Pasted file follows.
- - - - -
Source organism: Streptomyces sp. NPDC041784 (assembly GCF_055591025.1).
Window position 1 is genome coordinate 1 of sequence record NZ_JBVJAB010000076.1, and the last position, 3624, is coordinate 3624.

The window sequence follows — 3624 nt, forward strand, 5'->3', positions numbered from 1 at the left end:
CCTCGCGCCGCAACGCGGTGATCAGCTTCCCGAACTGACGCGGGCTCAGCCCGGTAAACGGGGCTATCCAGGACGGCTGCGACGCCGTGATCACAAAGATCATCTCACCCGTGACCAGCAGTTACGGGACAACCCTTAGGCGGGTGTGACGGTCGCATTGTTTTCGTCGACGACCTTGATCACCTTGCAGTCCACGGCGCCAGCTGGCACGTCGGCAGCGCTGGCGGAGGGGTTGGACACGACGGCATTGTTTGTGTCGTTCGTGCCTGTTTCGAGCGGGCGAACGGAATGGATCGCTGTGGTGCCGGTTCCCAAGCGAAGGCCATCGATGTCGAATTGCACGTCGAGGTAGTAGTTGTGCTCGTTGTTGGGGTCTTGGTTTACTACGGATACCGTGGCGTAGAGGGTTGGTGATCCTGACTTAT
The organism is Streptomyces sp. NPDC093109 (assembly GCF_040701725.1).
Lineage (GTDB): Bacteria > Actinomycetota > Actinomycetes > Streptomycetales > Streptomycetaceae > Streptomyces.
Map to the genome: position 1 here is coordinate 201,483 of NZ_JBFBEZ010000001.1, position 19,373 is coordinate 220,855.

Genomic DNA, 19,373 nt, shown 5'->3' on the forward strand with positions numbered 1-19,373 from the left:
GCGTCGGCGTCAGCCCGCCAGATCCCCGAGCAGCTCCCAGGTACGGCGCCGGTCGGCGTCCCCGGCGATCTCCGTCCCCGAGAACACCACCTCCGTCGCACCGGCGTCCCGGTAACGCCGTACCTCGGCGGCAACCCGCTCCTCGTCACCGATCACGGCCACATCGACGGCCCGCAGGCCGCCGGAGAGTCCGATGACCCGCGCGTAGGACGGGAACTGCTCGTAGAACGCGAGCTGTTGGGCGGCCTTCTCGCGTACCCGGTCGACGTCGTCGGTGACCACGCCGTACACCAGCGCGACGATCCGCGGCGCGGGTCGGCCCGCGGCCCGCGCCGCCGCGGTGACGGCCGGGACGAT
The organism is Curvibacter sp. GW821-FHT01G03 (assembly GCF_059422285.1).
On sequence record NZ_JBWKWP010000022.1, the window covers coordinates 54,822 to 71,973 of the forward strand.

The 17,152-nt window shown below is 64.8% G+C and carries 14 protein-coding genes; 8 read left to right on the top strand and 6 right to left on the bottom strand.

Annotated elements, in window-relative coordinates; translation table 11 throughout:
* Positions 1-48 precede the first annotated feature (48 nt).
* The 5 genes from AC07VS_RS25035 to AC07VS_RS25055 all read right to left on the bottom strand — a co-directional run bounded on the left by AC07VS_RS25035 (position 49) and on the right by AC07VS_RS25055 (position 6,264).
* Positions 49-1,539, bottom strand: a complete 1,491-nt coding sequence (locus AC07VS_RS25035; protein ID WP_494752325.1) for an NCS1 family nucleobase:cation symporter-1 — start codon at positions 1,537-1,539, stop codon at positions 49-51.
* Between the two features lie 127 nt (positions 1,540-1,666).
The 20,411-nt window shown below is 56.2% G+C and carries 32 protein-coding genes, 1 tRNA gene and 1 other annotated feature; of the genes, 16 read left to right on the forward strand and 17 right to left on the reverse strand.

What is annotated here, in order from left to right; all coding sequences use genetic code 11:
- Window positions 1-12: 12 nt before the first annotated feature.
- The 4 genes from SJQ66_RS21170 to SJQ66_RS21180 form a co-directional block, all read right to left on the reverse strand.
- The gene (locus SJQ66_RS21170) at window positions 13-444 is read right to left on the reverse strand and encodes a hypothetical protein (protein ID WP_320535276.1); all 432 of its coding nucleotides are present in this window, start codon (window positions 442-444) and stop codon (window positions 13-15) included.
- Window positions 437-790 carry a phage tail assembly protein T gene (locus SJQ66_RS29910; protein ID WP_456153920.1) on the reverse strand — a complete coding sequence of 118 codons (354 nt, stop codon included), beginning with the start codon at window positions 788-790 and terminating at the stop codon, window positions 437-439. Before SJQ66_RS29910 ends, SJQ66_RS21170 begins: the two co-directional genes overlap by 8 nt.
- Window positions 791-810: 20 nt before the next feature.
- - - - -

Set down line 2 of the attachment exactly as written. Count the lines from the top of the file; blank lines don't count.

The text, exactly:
Window position 1 is genome coordinate 1 of sequence record NZ_JBVJAB010000076.1, and the last position, 3624, is coordinate 3624.